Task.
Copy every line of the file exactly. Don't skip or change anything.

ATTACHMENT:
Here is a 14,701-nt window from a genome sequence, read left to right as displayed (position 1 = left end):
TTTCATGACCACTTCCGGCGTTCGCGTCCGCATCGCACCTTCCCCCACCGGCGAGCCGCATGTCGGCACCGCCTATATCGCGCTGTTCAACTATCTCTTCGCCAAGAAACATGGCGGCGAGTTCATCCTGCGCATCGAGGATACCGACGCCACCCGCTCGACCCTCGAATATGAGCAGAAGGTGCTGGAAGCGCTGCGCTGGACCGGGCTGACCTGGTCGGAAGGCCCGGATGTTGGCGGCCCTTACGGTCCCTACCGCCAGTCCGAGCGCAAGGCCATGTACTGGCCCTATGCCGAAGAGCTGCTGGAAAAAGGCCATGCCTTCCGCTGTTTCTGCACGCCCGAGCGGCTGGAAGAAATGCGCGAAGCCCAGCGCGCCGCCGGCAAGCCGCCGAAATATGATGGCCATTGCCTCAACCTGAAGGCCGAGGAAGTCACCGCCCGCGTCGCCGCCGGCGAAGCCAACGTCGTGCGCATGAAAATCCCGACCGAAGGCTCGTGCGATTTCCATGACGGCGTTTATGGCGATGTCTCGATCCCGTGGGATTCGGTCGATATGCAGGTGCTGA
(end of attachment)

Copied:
Here is a 14,701-nt window from a genome sequence, read left to right as displayed (position 1 = left end):
TTTCATGACCACTTCCGGCGTTCGCGTCCGCATCGCACCTTCCCCCACCGGCGAGCCGCATGTCGGCACCGCCTATATCGCGCTGTTCAACTATCTCTTCGCCAAGAAACATGGCGGCGAGTTCATCCTGCGCATCGAGGATACCGACGCCACCCGCTCGACCCTCGAATATGAGCAGAAGGTGCTGGAAGCGCTGCGCTGGACCGGGCTGACCTGGTCGGAAGGCCCGGATGTTGGCGGCCCTTACGGTCCCTACCGCCAGTCCGAGCGCAAGGCCATGTACTGGCCCTATGCCGAAGAGCTGCTGGAAAAAGGCCATGCCTTCCGCTGTTTCTGCACGCCCGAGCGGCTGGAAGAAATGCGCGAAGCCCAGCGCGCCGCCGGCAAGCCGCCGAAATATGATGGCCATTGCCTCAACCTGAAGGCCGAGGAAGTCACCGCCCGCGTCGCCGCCGGCGAAGCCAACGTCGTGCGCATGAAAATCCCGACCGAAGGCTCGTGCGATTTCCATGACGGCGTTTATGGCGATGTCTCGATCCCGTGGGATTCGGTCGATATGCAGGTGCTGA